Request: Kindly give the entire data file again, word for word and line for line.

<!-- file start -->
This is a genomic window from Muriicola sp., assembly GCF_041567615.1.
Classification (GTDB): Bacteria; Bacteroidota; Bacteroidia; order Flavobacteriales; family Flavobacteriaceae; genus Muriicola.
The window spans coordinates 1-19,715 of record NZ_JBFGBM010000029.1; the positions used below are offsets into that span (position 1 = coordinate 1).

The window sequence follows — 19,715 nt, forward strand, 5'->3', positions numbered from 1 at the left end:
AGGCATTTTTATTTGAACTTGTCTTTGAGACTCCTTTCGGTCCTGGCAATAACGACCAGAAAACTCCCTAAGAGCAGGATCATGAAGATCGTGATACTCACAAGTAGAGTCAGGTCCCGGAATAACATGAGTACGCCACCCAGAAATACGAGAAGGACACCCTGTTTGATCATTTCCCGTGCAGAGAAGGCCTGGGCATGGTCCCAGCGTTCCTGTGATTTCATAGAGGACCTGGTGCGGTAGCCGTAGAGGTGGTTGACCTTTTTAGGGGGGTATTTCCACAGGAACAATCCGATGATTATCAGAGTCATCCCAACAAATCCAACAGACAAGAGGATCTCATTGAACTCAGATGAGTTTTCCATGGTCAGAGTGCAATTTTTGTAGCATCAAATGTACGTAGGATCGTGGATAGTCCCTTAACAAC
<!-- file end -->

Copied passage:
This is a genomic window from Muriicola sp., assembly GCF_041567615.1.
Classification (GTDB): Bacteria; Bacteroidota; Bacteroidia; order Flavobacteriales; family Flavobacteriaceae; genus Muriicola.
The window spans coordinates 1-19,715 of record NZ_JBFGBM010000029.1; the positions used below are offsets into that span (position 1 = coordinate 1).

The window sequence follows — 19,715 nt, forward strand, 5'->3', positions numbered from 1 at the left end:
AGGCATTTTTATTTGAACTTGTCTTTGAGACTCCTTTCGGTCCTGGCAATAACGACCAGAAAACTCCCTAAGAGCAGGATCATGAAGATCGTGATACTCACAAGTAGAGTCAGGTCCCGGAATAACATGAGTACGCCACCCAGAAATACGAGAAGGACACCCTGTTTGATCATTTCCCGTGCAGAGAAGGCCTGGGCATGGTCCCAGCGTTCCTGTGATTTCATAGAGGACCTGGTGCGGTAGCCGTAGAGGTGGTTGACCTTTTTAGGGGGGTATTTCCACAGGAACAATCCGATGATTATCAGAGTCATCCCAACAAATCCAACAGACAAGAGGATCTCATTGAACTCAGATGAGTTTTCCATGGTCAGAGTGCAATTTTTGTAGCATCAAATGTACGTAGGATCGTGGATAGTCCCTTAACAAC